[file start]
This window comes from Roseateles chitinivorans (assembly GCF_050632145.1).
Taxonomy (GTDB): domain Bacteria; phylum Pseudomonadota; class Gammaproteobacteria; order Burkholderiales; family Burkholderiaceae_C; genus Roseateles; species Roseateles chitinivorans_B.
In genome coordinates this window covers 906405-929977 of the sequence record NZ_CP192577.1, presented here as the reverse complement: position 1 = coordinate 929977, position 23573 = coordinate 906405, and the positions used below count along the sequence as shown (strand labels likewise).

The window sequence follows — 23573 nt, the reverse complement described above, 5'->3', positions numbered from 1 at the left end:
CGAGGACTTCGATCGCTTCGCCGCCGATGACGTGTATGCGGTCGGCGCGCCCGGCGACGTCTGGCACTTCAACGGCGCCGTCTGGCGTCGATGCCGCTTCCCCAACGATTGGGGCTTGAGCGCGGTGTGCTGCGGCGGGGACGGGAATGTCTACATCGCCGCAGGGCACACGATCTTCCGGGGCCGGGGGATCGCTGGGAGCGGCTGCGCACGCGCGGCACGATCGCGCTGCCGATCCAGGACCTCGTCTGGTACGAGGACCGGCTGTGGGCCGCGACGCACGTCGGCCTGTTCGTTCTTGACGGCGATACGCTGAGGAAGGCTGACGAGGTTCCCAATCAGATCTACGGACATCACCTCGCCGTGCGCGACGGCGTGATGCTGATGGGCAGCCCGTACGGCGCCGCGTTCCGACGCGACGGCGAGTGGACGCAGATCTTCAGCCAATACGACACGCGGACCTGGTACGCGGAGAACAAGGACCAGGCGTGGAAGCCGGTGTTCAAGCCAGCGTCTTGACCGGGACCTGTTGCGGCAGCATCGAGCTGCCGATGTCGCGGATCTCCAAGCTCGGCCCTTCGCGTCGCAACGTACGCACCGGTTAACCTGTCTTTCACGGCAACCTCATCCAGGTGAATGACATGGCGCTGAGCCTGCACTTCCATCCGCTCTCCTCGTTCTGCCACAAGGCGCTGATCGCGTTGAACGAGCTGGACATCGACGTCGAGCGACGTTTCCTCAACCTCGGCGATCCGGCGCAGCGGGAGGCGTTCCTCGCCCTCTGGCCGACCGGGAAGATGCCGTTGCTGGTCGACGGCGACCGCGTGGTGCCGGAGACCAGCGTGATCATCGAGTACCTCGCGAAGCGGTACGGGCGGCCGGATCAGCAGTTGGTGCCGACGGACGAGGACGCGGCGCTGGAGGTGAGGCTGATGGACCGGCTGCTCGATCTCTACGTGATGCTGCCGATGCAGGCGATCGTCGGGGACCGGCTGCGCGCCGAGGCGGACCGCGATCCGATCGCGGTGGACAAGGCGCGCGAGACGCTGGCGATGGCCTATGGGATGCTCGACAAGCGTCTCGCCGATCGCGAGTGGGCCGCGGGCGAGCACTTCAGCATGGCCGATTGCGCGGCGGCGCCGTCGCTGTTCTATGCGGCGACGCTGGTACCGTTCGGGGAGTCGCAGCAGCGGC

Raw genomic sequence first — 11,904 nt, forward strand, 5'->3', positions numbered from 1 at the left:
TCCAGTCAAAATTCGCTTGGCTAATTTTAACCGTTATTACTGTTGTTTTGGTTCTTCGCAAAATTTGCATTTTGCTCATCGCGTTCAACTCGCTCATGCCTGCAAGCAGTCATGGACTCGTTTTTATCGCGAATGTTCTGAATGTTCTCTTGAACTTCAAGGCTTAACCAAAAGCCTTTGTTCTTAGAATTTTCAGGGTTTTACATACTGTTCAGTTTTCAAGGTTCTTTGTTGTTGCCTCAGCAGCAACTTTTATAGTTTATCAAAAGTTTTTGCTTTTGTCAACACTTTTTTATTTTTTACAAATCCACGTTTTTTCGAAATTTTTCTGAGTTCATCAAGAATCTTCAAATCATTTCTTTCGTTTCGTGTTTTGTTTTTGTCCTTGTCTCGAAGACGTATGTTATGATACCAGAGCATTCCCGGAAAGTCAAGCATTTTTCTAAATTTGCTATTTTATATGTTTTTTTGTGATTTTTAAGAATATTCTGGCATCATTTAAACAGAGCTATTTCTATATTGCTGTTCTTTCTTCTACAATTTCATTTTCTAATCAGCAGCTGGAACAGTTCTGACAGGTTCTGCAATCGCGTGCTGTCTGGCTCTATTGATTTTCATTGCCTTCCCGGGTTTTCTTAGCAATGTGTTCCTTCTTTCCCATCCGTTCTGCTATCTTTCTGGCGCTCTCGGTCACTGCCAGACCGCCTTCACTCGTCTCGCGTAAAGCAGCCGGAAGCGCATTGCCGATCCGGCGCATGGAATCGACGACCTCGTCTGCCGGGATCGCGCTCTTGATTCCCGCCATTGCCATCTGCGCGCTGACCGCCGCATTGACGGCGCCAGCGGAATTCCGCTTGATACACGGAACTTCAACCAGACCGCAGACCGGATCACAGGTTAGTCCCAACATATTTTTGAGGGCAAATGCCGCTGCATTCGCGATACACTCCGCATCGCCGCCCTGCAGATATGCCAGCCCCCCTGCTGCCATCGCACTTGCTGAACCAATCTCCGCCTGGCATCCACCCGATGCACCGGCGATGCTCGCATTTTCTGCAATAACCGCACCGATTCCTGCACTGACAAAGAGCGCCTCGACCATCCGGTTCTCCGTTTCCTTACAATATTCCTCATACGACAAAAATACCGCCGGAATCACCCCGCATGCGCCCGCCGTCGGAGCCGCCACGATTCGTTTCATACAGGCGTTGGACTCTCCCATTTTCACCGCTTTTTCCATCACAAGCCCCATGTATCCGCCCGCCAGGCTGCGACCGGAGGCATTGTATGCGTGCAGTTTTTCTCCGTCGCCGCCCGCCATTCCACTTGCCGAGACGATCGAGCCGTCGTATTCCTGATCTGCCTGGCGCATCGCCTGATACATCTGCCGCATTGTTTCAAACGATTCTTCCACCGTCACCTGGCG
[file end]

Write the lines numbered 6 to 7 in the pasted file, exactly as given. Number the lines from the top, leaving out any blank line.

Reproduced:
Raw genomic sequence first — 11,904 nt, forward strand, 5'->3', positions numbered from 1 at the left:
TCCAGTCAAAATTCGCTTGGCTAATTTTAACCGTTATTACTGTTGTTTTGGTTCTTCGCAAAATTTGCATTTTGCTCATCGCGTTCAACTCGCTCATGCCTGCAAGCAGTCATGGACTCGTTTTTATCGCGAATGTTCTGAATGTTCTCTTGAACTTCAAGGCTTAACCAAAAGCCTTTGTTCTTAGAATTTTCAGGGTTTTACATACTGTTCAGTTTTCAAGGTTCTTTGTTGTTGCCTCAGCAGCAACTTTTATAGTTTATCAAAAGTTTTTGCTTTTGTCAACACTTTTTTATTTTTTACAAATCCACGTTTTTTCGAAATTTTTCTGAGTTCATCAAGAATCTTCAAATCATTTCTTTCGTTTCGTGTTTTGTTTTTGTCCTTGTCTCGAAGACGTATGTTATGATACCAGAGCATTCCCGGAAAGTCAAGCATTTTTCTAAATTTGCTATTTTATATGTTTTTTTGTGATTTTTAAGAATATTCTGGCATCATTTAAACAGAGCTATTTCTATATTGCTGTTCTTTCTTCTACAATTTCATTTTCTAATCAGCAGCTGGAACAGTTCTGACAGGTTCTGCAATCGCGTGCTGTCTGGCTCTATTGATTTTCATTGCCTTCCCGGGTTTTCTTAGCAATGTGTTCCTTCTTTCCCATCCGTTCTGCTATCTTTCTGGCGCTCTCGGTCACTGCCAGACCGCCTTCACTCGTCTCGCGTAAAGCAGCCGGAAGCGCATTGCCGATCCGGCGCATGGAATCGACGACCTCGTCTGCCGGGATCGCGCTCTTGATTCCCGCCATTGCCATCTGCGCGCTGACCGCCGCATTGACGGCGCCAGCGGAATTCCGCTTGATACACGGAACTTCAACCAGACCGCAGACCGGATCACAGGTTAGTCCCAACATATTTTTGAGGGCAAATGCCGCTGCATTCGCGATACACTCCGCATCGCCGCCCTGCAGATATGCCAGCCCCCCTGCTGCCATCGCACTTGCTGAACCAATCTCCGCCTGGCATCCACCCGATGCACCGGCGATGCTCGCATTTTCTGCAATAACCGCACCGATTCCTGCACTGACAAAGAGCGCCTCGACCATCCGGTTCTCCGTTTCCTTACAATATTCCTCATACGACAAAAATACCGCCGGAATCACCCCGCATGCGCCCGCCGTCGGAGCCGCCACGATTCGTTTCATACAGGCGTTGGACTCTCCCATTTTCACCGCTTTTTCCATCACAAGCCCCATGTATCCGCCCGCCAGGCTGCGACCGGAGGCATTGTATGCGTGCAGTTTTTCTCCGTCGCCGCCCGCCATTCCACTTGCCGAGACGATCGAGCCGTCGTATTCCTGATCTGCCTGGCGCATCGCCTGATACATCTGCCGCATTGTTTCAAACGATTCTTCCACCGTCACCTGGCG